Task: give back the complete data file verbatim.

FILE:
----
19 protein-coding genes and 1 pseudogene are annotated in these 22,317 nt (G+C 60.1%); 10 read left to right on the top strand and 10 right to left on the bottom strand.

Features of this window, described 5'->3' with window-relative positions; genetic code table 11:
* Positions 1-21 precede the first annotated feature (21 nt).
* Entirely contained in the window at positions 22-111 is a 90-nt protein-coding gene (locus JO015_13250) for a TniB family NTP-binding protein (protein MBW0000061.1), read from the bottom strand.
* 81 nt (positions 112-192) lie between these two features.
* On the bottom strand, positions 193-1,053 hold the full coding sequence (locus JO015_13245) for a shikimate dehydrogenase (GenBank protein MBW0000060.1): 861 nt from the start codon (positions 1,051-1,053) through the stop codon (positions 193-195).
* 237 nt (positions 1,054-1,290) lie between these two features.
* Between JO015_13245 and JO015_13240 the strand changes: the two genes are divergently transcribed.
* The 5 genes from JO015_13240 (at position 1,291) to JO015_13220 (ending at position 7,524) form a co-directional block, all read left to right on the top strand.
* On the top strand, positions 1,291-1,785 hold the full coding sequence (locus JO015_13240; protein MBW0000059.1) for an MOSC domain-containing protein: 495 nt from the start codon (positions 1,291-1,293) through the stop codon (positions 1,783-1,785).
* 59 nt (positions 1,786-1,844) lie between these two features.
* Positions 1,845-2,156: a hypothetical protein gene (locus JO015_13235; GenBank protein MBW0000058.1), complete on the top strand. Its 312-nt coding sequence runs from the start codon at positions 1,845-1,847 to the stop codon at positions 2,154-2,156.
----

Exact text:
19 protein-coding genes and 1 pseudogene are annotated in these 22,317 nt (G+C 60.1%); 10 read left to right on the top strand and 10 right to left on the bottom strand.

Features of this window, described 5'->3' with window-relative positions; genetic code table 11:
* Positions 1-21 precede the first annotated feature (21 nt).
* Entirely contained in the window at positions 22-111 is a 90-nt protein-coding gene (locus JO015_13250) for a TniB family NTP-binding protein (protein MBW0000061.1), read from the bottom strand.
* 81 nt (positions 112-192) lie between these two features.
* On the bottom strand, positions 193-1,053 hold the full coding sequence (locus JO015_13245) for a shikimate dehydrogenase (GenBank protein MBW0000060.1): 861 nt from the start codon (positions 1,051-1,053) through the stop codon (positions 193-195).
* 237 nt (positions 1,054-1,290) lie between these two features.
* Between JO015_13245 and JO015_13240 the strand changes: the two genes are divergently transcribed.
* The 5 genes from JO015_13240 (at position 1,291) to JO015_13220 (ending at position 7,524) form a co-directional block, all read left to right on the top strand.
* On the top strand, positions 1,291-1,785 hold the full coding sequence (locus JO015_13240; protein MBW0000059.1) for an MOSC domain-containing protein: 495 nt from the start codon (positions 1,291-1,293) through the stop codon (positions 1,783-1,785).
* 59 nt (positions 1,786-1,844) lie between these two features.
* Positions 1,845-2,156: a hypothetical protein gene (locus JO015_13235; GenBank protein MBW0000058.1), complete on the top strand. Its 312-nt coding sequence runs from the start codon at positions 1,845-1,847 to the stop codon at positions 2,154-2,156.